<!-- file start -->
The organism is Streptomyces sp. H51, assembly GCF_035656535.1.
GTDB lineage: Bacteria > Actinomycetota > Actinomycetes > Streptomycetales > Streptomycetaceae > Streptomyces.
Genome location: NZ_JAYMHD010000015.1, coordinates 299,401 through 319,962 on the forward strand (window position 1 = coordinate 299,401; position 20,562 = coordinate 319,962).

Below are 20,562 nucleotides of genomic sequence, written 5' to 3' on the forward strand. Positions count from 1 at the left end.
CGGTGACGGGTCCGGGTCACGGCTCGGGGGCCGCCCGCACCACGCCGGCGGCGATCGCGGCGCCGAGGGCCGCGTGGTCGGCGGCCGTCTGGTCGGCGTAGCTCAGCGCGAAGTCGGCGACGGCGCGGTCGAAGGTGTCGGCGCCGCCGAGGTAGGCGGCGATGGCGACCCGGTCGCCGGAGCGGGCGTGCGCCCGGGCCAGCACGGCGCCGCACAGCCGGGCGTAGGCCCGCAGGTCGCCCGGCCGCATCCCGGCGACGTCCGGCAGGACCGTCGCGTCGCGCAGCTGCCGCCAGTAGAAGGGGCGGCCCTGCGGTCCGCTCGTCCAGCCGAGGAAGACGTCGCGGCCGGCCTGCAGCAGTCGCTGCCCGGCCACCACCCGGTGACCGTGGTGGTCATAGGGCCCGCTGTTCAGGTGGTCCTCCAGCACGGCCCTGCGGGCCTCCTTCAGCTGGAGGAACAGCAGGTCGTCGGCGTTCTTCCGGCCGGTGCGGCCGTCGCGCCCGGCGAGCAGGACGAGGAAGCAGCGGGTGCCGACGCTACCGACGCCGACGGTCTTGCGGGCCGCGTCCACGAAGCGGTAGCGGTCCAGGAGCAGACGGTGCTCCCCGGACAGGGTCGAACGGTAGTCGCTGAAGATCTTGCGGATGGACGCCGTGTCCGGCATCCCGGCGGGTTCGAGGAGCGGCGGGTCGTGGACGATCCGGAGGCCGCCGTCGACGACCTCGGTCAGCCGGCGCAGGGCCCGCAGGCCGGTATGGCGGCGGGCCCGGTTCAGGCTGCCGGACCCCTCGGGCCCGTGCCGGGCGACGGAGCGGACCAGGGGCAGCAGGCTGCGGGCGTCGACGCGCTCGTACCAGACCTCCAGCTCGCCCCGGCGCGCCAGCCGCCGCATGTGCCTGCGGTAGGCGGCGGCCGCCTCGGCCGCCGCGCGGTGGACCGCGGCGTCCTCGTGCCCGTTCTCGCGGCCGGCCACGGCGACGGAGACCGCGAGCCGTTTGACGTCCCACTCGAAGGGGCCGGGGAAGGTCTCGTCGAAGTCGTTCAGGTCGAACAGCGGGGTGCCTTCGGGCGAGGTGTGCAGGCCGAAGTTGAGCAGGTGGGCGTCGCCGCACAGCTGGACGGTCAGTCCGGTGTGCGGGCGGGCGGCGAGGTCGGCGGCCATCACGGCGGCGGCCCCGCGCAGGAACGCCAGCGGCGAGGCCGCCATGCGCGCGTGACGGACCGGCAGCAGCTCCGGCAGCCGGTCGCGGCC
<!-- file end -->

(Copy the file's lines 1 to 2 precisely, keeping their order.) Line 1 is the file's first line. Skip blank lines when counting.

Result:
The organism is Streptomyces sp. H51, assembly GCF_035656535.1.
GTDB lineage: Bacteria > Actinomycetota > Actinomycetes > Streptomycetales > Streptomycetaceae > Streptomyces.